The Senate's health panel intends to craft a bipartisan bill to stabilize the insurance markets by early next week, enabling the full Senate to pass it by the end of the month, according to Chairman Lamar AlexanderLamar AlexanderAuthorities link ex-Tennessee governor to killing of Jimmy Hoffa associate The Republicans' deep dive into nativism Senate GOP faces retirement brain drain MORE (R-Tenn.).
Alexander laid out the goal Thursday during the Health Committee’s fourth hearing on stabilizing the markets ahead of a Sept. 27 deadline for insurers to sign contracts to sell plans on HealthCare.gov, with open enrollment beginning Nov. 1. Last week, Alexander said he’d hoped for a deal by the end of this week.
In his opening remarks, Alexander laid out the main themes that emerged in the three previous hearings, and it’s expected that these could be included in a stabilization package:
1. Funding cost-sharing reduction payments, which compensate insurers for lowering the out-of-pocket costs of some ObamaCare enrollees.
2. Expanding “copper plans” to those 30 and over, so they could buy catastrophic plans with lower premiums and higher deductibles.
3. Granting states more flexibility to approve health insurance plans and prices in their state.
Alexander also mentioned an “actuarial equivalency,” which could let states offer plans with varied benefits as long as its value is similar to plans in the exchanges and the individual market.
“I simply won’t be able to persuade the Republican majority in the Senate, the Republican majority in the House, and the Republican president to extend the cost-sharing payments without giving states meaningful flexibility,” Alexander said.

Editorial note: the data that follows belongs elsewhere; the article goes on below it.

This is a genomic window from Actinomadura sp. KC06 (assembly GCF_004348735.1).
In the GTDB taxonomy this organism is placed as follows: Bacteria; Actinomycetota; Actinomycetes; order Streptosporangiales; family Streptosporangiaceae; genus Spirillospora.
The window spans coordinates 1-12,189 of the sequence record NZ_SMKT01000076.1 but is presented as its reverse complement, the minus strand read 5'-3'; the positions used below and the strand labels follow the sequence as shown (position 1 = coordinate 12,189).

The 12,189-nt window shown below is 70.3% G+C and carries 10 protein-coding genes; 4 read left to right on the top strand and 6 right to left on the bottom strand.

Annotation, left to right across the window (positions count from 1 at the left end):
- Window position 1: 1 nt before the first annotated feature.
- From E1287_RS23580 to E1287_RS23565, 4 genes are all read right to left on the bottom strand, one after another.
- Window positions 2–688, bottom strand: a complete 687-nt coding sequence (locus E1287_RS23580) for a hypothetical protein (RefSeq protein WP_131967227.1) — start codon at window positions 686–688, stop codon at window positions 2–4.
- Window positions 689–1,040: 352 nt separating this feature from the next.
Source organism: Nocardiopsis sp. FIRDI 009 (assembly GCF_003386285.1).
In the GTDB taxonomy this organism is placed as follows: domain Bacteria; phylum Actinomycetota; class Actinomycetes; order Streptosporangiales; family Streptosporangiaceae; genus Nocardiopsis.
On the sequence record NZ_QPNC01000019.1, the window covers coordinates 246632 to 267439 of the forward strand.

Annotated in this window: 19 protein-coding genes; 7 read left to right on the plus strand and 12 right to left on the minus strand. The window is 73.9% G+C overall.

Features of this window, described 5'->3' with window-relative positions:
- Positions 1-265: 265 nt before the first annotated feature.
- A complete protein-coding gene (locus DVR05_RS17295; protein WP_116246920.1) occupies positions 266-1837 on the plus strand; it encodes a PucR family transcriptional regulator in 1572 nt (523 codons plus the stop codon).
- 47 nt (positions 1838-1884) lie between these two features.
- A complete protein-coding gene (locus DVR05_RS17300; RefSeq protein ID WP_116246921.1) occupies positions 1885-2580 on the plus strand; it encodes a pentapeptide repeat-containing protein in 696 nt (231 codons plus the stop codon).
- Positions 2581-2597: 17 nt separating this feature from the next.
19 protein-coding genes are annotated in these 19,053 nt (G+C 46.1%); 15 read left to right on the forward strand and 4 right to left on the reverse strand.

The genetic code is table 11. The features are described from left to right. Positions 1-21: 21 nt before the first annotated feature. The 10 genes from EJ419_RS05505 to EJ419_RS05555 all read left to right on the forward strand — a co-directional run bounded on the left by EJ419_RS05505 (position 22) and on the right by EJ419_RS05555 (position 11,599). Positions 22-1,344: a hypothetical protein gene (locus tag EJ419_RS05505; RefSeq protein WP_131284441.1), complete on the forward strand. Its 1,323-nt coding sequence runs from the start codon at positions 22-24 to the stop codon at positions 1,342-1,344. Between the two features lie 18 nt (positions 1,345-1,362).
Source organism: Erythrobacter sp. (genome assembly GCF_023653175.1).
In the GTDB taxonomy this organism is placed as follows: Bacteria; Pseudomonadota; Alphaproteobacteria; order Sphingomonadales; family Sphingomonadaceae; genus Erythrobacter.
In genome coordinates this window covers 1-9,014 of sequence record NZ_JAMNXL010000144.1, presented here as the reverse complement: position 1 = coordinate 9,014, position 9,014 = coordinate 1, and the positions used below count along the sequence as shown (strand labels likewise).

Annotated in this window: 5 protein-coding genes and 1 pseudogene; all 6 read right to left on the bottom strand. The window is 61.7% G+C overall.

The panel’s top Democrat, Sen. Patty MurrayPatricia (Patty) Lynn MurrayFaith leaders call on Congress to lead the response to a global pandemic Conservation group says it will only endorse Democrats who support .5T spending plan Support the budget resolution to ensure a critical investment in child care MORE (Wash.), said she’s “confident there’s room for common ground, right here in the coming days.”
She addressed concerns Democrats have had about proposals that could “undermine the essential health benefits,” the ObamaCare requirement that insurers cover an array of services from mental health to maternity care.
“That would be unacceptable — and I don’t think either side expects that we settle those larger issues in this current negotiation,” Murray said in her opening remarks.